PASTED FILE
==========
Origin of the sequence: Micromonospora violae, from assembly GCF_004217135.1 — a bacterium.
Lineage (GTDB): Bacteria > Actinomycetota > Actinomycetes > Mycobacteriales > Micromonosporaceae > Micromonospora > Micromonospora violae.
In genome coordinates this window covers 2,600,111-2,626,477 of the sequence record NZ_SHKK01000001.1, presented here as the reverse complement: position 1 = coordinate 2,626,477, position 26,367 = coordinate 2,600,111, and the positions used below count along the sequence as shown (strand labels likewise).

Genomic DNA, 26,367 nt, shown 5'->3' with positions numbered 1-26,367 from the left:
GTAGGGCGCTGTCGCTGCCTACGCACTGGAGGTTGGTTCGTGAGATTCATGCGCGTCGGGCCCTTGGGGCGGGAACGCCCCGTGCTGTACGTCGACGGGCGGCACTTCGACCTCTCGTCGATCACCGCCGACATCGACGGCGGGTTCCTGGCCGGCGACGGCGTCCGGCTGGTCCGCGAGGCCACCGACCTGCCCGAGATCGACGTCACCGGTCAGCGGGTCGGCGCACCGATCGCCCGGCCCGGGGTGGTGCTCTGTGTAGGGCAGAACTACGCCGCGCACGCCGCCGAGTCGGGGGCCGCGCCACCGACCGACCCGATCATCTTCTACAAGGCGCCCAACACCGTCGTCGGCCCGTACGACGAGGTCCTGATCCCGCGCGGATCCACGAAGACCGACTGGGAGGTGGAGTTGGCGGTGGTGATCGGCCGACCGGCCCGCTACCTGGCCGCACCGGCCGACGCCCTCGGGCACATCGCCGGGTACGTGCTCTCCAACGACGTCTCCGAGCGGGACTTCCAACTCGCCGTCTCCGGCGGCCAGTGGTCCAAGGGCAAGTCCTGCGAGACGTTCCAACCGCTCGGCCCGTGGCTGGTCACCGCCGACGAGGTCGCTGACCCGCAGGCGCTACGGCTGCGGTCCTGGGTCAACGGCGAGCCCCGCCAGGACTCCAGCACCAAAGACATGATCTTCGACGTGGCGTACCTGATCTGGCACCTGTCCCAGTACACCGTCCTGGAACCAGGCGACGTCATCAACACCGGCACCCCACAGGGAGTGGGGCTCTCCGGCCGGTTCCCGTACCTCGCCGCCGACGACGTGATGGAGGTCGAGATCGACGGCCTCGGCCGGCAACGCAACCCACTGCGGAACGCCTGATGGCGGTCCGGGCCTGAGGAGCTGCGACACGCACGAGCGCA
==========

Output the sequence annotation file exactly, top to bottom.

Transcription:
Origin of the sequence: Micromonospora violae, from assembly GCF_004217135.1 — a bacterium.
Lineage (GTDB): Bacteria > Actinomycetota > Actinomycetes > Mycobacteriales > Micromonosporaceae > Micromonospora > Micromonospora violae.
In genome coordinates this window covers 2,600,111-2,626,477 of the sequence record NZ_SHKK01000001.1, presented here as the reverse complement: position 1 = coordinate 2,626,477, position 26,367 = coordinate 2,600,111, and the positions used below count along the sequence as shown (strand labels likewise).

Genomic DNA, 26,367 nt, shown 5'->3' with positions numbered 1-26,367 from the left:
GTAGGGCGCTGTCGCTGCCTACGCACTGGAGGTTGGTTCGTGAGATTCATGCGCGTCGGGCCCTTGGGGCGGGAACGCCCCGTGCTGTACGTCGACGGGCGGCACTTCGACCTCTCGTCGATCACCGCCGACATCGACGGCGGGTTCCTGGCCGGCGACGGCGTCCGGCTGGTCCGCGAGGCCACCGACCTGCCCGAGATCGACGTCACCGGTCAGCGGGTCGGCGCACCGATCGCCCGGCCCGGGGTGGTGCTCTGTGTAGGGCAGAACTACGCCGCGCACGCCGCCGAGTCGGGGGCCGCGCCACCGACCGACCCGATCATCTTCTACAAGGCGCCCAACACCGTCGTCGGCCCGTACGACGAGGTCCTGATCCCGCGCGGATCCACGAAGACCGACTGGGAGGTGGAGTTGGCGGTGGTGATCGGCCGACCGGCCCGCTACCTGGCCGCACCGGCCGACGCCCTCGGGCACATCGCCGGGTACGTGCTCTCCAACGACGTCTCCGAGCGGGACTTCCAACTCGCCGTCTCCGGCGGCCAGTGGTCCAAGGGCAAGTCCTGCGAGACGTTCCAACCGCTCGGCCCGTGGCTGGTCACCGCCGACGAGGTCGCTGACCCGCAGGCGCTACGGCTGCGGTCCTGGGTCAACGGCGAGCCCCGCCAGGACTCCAGCACCAAAGACATGATCTTCGACGTGGCGTACCTGATCTGGCACCTGTCCCAGTACACCGTCCTGGAACCAGGCGACGTCATCAACACCGGCACCCCACAGGGAGTGGGGCTCTCCGGCCGGTTCCCGTACCTCGCCGCCGACGACGTGATGGAGGTCGAGATCGACGGCCTCGGCCGGCAACGCAACCCACTGCGGAACGCCTGATGGCGGTCCGGGCCTGAGGAGCTGCGACACGCACGAGCGCA